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The world is currently fighting two battles; a physical health crisis with COVID-19 and a mental health crisis from living in constant anxiety and fear due to a number of psycho-social contributors. In India, with the lives of 1.3 billion people brought to a sudden standstill, the Indian Psychiatric Society recorded a 20% rise in the incidence of mental illness within a week of the outbreak!
With at least one in five Indians now suffering from some degree of mental illness, what does that mean for the corporate India mental health scene?
Workplace stress is often a neglected aspect of workplace well-being. A variety of factors such as poor working conditions, heavy workload, zero work-life balance, bullying, harassment and team conflict increase stress at work. To make matters worse, the stigma around mental health is so severe that employees either prefer keeping it a secret or brushing it off to avoid the negative stereotyping that usually follows.
“You’re so young, why do you need therapy?” “Why is your mood so erratic? Are you bi-polar?” “Mental health is a millennial fad! We didn’t have all these mental illnesses back in our day.”
If any of these statements sound familiar, it brings us all one step closer to the truth – that mental health is not given the platform it deserves and viewing it as taboo can be detrimental if employees are not offered professional support.
Mental Illness Is A Silent Killer
Chronic stress is an occupational hazard. 18% of global depression cases arising from India alone, making it the most depressed country in the world. It is a well-known fact that depression and anxiety are not the only outcomes of stress. Hypertension, weight loss or gain, diabetes, increased risk of work-related accidents and suicidal ideation are examples of how physical health is impacted by unaddressed mental illness.
This link between mental and physical health is powerful enough for organizations to encourage employees to maintain a good work-life balance. Serious mental illness can not only reduce life expectancy by 10-20 years, but also increase the risk of cardiovascular disease by 53%! Given the current crisis and impact of mental health problems, are companies finally acknowledging the dire need for mental health services at work?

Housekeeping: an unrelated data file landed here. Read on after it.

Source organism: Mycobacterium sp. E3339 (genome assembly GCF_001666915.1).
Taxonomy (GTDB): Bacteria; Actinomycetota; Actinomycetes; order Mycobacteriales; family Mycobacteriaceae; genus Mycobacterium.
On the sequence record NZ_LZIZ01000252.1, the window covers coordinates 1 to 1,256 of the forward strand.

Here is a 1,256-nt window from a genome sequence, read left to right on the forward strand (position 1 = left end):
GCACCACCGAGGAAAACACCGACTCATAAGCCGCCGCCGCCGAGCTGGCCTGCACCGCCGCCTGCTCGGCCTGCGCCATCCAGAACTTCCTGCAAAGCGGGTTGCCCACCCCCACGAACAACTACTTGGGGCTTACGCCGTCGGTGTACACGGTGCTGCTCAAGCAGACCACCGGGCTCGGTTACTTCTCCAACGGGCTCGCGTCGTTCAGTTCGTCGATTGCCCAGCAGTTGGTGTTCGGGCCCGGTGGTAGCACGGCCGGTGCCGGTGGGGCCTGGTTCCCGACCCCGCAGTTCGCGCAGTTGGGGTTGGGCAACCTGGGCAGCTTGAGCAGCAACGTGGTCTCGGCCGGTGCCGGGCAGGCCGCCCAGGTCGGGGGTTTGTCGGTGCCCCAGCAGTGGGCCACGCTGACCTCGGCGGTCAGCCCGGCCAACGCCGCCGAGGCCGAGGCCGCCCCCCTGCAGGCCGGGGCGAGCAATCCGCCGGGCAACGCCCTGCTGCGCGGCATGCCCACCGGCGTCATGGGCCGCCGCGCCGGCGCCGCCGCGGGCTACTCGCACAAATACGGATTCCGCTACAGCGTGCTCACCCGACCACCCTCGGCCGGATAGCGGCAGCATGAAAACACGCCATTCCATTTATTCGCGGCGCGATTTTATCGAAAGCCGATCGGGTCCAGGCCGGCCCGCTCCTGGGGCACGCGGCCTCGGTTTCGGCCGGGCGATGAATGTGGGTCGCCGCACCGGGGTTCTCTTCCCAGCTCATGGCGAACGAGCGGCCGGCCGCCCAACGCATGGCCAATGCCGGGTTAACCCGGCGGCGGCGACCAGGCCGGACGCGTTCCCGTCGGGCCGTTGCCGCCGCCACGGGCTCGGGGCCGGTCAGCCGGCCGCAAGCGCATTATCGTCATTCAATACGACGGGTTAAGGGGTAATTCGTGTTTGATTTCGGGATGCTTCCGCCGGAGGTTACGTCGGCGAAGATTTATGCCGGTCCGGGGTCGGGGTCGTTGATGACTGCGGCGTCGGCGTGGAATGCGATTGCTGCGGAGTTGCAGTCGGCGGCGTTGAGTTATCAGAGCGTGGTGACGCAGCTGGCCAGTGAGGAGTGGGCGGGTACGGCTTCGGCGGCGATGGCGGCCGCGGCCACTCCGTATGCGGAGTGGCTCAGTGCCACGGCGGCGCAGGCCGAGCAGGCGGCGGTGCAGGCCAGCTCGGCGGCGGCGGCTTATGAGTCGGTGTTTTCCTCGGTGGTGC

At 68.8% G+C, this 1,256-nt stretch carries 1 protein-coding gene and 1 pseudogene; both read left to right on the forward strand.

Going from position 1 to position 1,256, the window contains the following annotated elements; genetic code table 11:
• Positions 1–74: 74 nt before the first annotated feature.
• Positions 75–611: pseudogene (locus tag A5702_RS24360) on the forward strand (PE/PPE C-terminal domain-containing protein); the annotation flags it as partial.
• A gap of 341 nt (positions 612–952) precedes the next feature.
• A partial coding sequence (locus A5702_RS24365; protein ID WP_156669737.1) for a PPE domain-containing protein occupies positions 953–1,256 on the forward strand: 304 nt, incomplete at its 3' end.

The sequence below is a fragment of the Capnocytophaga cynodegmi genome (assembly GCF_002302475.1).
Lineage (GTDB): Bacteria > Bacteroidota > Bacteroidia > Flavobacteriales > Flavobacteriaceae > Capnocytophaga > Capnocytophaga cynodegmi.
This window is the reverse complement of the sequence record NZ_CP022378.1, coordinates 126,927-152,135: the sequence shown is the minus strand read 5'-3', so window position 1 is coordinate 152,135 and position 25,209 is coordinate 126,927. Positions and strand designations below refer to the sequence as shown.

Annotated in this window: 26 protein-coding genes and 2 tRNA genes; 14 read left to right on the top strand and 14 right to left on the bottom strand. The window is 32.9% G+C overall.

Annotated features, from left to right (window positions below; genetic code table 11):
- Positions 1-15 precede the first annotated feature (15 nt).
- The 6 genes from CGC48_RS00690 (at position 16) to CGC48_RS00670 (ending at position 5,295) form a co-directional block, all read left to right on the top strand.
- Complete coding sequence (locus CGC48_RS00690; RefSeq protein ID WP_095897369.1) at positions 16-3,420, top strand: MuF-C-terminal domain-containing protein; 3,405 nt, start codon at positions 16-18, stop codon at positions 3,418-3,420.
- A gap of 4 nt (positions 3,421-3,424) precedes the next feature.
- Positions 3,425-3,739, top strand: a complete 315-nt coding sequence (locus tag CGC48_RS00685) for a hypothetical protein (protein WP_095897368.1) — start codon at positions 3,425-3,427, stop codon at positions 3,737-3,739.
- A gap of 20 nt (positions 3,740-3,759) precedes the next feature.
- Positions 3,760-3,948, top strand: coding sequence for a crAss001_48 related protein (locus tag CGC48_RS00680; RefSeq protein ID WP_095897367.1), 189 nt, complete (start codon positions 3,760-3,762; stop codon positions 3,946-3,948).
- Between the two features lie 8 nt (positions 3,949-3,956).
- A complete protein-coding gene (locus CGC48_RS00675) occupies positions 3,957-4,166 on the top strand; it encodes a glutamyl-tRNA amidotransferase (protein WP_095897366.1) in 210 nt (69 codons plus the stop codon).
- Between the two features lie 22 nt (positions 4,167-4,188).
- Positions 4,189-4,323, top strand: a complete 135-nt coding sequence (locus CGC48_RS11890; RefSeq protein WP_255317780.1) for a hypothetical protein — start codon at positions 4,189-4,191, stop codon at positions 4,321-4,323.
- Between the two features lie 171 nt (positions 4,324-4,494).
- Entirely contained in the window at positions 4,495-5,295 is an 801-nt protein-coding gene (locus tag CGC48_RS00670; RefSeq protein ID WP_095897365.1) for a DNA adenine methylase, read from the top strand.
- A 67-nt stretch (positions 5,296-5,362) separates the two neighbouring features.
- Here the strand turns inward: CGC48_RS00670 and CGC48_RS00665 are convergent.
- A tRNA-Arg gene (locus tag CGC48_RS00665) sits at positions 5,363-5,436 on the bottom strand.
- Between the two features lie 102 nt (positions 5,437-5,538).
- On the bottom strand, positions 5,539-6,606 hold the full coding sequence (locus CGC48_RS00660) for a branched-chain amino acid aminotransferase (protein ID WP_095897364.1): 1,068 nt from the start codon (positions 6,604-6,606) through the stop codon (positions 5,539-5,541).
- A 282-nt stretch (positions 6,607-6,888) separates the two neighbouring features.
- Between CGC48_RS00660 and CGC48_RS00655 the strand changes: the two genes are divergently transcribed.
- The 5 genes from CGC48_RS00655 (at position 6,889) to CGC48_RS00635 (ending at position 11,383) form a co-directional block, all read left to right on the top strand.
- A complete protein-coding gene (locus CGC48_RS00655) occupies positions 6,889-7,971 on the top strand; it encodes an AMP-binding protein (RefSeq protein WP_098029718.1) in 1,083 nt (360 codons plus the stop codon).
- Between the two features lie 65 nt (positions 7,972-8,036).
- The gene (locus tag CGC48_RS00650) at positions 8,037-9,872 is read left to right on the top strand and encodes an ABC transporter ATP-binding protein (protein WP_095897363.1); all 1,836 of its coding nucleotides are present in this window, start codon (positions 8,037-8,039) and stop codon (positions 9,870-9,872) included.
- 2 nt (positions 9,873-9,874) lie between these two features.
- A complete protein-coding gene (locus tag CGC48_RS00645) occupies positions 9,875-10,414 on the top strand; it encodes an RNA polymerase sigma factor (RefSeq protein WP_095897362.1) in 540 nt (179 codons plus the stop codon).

Securing Employee Mental Health
For the first time in human history, everyone will have at least have a ‘touch and go’ with mild depression or in the extreme ‘some form of tension’ to the impending financial loss or a job loss. A combination of fear, anxiety, isolation, self-harm and suicidal ideation is ravaging the corporate mental health space. Organizations have roped in psychiatrists, psychologists and other mental health professionals to help tackle the psychological suffering brought on by the pandemic. Mental well-being webinars, counselling sessions and guidance on self-care while working from home are a few ways in which companies have reached out to employees to help them manage their mental health. This significant surge in demand for mental health services has only reinforced the need for a more permanent set-up for well-being programmes at work.
How Companies Can Survive In The Age Of Anxiety
Of the 11 lakh registered companies in India, only 1,000 have a structured Employee Assistance Program (EAP) for mental health. This highlights the unpreparedness of organizations, and also serves as a warning to gear up for the incoming wave of mental health issues at work. Besides developing a strong EAP, it needs to be inclusive of a diverse workforce as well.
Although the psycho-social impact of COVID-19 will be felt for years to come, there are ways to rise above it and utilize healthy coping strategies both professionally, and personally. While wearing a mask for safety is the new normal, organizations need to take structured steps to unmask the stigma of mental health and ensure that employees are offered well-being support and professional help at work. Offering an EAP program that provides professional counselling, work culture workshops, self-care tips and an overall atmosphere of employee support is a good place to start. Creating a workforce that breaks the silence on mental health and combats the stigma of seeking support requires empathy. Starting the conversation is the secret sauce.
Building an organizational culture that thrives on effective feedback, gratitude and compassion is the first step towards ensuring that mental health initiatives are inclusive to all employees.